When British Airways (BA) Boeing 777 got an unexpected wash with a fire extinguisher foam, some suspected sabotage by unhappy staff. After all, the company had just announced thousands of job cuts. However, the airline denies that the incident was caused by an employee, stating the incident was simply caused by a system malfunction.
On May 3, 2020, images emerged on social media, showing British Airways 20-years’ old Boeing 777-200 aircraft (registration number G-YMMB) in a hangar filled with foam in Heathrow.
A fire supression system apparently malfunctioned today at Heathrow (TBJ or Tech 6), in the hangar where a Boeing 777-200ER (G-YMMB) British Airways was parked. Photos from a friend (1/2). @JacdecNew @jonostrower @MaxK_J @AirlineFlyer @thatjohn @scottiebateman @DaveWallsworth pic.twitter.com/A1EWY9LVUi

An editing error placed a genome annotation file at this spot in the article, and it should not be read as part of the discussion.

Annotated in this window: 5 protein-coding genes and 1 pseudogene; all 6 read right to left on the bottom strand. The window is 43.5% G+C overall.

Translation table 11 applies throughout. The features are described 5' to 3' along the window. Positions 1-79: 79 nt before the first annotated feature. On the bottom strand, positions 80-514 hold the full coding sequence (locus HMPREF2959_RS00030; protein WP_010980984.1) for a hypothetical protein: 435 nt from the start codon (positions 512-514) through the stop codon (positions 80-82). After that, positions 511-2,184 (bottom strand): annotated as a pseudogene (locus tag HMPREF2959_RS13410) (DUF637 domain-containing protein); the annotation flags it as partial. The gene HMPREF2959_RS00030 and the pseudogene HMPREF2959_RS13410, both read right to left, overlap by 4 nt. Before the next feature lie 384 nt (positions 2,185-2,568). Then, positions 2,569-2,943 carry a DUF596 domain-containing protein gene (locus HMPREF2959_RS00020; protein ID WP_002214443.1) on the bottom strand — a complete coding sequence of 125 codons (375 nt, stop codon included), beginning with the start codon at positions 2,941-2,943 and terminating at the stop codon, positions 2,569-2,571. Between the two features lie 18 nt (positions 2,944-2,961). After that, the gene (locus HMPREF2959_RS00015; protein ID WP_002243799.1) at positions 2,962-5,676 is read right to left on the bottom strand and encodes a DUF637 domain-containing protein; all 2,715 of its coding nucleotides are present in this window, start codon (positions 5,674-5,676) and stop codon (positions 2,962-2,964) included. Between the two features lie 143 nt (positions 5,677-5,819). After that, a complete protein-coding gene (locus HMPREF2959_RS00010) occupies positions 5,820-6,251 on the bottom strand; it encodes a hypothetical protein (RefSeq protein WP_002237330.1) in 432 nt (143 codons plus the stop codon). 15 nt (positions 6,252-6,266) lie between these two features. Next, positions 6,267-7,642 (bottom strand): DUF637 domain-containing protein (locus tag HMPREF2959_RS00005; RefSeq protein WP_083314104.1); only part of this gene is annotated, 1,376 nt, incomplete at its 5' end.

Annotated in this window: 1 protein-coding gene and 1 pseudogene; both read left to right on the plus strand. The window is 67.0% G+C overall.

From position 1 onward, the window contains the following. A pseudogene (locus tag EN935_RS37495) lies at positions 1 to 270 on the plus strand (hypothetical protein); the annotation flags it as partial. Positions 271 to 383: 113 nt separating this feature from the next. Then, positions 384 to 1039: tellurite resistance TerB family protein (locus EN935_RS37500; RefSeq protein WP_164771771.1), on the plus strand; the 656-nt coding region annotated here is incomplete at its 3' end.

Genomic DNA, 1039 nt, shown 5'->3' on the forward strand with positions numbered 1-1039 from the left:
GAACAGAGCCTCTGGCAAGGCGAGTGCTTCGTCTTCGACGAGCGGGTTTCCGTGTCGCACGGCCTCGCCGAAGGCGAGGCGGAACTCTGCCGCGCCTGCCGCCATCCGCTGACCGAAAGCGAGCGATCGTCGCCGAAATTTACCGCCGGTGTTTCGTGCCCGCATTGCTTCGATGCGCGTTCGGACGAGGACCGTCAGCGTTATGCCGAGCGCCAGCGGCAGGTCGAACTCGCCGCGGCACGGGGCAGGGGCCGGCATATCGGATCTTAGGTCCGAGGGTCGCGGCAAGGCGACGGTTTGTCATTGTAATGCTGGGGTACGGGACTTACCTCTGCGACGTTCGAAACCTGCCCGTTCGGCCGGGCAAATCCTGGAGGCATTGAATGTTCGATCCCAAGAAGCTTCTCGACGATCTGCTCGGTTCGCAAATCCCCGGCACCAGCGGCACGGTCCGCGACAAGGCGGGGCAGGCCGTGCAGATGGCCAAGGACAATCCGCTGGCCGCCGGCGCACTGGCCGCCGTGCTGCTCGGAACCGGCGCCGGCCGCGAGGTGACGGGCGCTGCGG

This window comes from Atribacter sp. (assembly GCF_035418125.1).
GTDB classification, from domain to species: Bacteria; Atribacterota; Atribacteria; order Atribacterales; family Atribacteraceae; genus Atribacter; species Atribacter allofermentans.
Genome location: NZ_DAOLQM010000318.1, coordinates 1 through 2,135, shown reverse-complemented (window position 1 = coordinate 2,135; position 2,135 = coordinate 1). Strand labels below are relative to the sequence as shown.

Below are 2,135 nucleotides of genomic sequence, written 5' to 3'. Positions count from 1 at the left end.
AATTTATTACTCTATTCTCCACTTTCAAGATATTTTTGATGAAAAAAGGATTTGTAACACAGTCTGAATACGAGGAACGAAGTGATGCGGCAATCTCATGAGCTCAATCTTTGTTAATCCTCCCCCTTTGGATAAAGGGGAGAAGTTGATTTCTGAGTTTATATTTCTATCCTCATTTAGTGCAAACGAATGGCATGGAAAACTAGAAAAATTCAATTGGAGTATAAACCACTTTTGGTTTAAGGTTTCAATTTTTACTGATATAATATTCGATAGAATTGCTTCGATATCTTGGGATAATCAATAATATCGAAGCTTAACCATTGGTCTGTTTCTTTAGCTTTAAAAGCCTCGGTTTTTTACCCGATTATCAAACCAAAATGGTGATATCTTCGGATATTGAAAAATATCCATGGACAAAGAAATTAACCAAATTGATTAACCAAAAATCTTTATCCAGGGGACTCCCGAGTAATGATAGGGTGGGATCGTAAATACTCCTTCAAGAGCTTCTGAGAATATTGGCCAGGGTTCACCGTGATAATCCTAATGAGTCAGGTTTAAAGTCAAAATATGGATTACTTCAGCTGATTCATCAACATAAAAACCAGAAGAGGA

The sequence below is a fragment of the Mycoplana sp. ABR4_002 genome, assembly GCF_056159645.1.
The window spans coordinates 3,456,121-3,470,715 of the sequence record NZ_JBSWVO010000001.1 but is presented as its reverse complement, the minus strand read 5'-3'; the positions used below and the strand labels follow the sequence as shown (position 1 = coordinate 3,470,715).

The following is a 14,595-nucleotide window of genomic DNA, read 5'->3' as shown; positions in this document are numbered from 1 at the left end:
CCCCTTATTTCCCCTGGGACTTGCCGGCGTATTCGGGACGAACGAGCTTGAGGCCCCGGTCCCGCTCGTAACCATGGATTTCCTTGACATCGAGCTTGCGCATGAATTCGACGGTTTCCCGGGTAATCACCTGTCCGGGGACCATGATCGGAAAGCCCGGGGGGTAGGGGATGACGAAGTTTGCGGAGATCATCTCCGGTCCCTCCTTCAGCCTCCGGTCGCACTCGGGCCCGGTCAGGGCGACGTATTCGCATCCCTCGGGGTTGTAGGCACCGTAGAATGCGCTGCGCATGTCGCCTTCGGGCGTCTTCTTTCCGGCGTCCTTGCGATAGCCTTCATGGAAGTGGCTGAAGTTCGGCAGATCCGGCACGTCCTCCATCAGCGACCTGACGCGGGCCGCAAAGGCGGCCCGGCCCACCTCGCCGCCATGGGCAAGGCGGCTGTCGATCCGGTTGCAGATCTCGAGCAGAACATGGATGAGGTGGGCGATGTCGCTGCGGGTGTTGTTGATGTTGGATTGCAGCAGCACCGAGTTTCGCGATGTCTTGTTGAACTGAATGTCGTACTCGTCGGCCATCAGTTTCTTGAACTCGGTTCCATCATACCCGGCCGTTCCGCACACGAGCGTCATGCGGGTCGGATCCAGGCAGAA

— Aeronews (@AeronewsGlobal) May 3, 2020
At the time, there were two competing versions of what happened. While some said it was a malfunction of the fire suppression system, others believed that the system was triggered on purpose.
In the preceding month, British Airways has furloughed 22,626 employees and began formally notifying its trade unions about upcoming job cuts. As the airline’s parent company, the International Airlines Group (IAG) (IAG), outlined on April 28, up to 12,000 BA’s employees might be made redundant.
But while the sabotage version might be compelling, it is also false. “One of our fire prevention systems in our hanger experienced a technical issue causing foam to be dispersed as part of a safety feature,” British Airways told Reuters, as reported on May 7. The publication also points out that the fire suppression system in the hangar is automated, according to BA, therefore it cannot be activated by a person.